A discussion paper on the tax treatment of late-life oil and gas assets has been published.
On 20 March we saw the release of the discussion document on changes to the fiscal regime to encourage ‘maximising economic recovery’ (MER) from late life oil and gas assets. The Government is considering the introduction of a transferable tax history (TTH) and other modifications and clarifications to help mitigate tax-based obstacles to late-life asset transfers and is convening an expert panel to provide analysis. In forthcoming discussions between industry and the Government, HM Treasury (HMT) would need to be convinced of ‘a compelling case for change’ and confirm the changes meet a number of specific objectives. HMT have requested comments by 30 June 2017 and we can expect an update at the second 2017 Budget in the autumn.
The discussion paper, Tax issues for late-life oil and gas assets, focuses on three areas:
Transferable Tax History
HMT are considering a TTH in which a seller transfers a portion of its ring fence corporation tax payment history to a buyer, alongside an asset. The buyer could then carry back any decommissioning losses against the TTH, allowing it to receive a tax refund that may otherwise not have been available. Given this would represent a significant change to the current regime, HMT have raised a number of questions:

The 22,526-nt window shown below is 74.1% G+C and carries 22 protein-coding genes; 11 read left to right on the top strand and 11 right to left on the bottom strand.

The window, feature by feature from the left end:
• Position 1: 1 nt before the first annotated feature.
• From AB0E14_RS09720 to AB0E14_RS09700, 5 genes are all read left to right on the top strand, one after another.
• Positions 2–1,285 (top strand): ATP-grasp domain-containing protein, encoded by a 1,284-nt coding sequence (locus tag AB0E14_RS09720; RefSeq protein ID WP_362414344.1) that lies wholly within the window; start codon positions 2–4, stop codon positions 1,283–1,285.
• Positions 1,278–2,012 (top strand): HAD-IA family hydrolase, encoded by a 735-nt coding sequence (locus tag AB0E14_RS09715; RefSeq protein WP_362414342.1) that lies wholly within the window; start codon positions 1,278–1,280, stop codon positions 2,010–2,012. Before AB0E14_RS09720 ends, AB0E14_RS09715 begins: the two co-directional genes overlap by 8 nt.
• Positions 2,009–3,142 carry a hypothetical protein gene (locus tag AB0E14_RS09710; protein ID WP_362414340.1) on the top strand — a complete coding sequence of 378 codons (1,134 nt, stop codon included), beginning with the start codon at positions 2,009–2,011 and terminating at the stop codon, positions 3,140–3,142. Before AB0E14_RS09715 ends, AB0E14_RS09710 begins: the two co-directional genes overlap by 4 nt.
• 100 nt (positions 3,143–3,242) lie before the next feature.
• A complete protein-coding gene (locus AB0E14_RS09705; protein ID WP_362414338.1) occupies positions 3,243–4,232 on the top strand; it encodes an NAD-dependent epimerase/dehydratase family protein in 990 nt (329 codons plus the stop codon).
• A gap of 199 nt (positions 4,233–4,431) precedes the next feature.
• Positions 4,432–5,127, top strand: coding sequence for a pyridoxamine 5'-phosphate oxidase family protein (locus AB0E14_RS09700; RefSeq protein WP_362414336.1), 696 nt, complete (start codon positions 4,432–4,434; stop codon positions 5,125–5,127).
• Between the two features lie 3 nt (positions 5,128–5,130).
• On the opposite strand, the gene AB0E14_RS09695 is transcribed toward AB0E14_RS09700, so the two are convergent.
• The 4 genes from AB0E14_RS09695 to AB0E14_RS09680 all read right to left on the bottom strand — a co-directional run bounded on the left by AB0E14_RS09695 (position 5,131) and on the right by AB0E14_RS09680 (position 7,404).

Retained decommissioning and PRT
HMT have outlined two options to enable effective PRT relief where the seller retains the decommissioning liability:
Treatment of losses on transfer of trade
Industry has expressed concern over the application of the ‘major change in the nature or conduct of trade’ rules which can extinguish losses and prevent the carry back of decommissioning losses. The test is subjective and there is limited guidance in the context of oil and gas activities, and what might be considered ‘major’ in this context is often unclear.
HMT have sought views on what actions could provide certainty, while meeting the aim of preventing tax avoidance.
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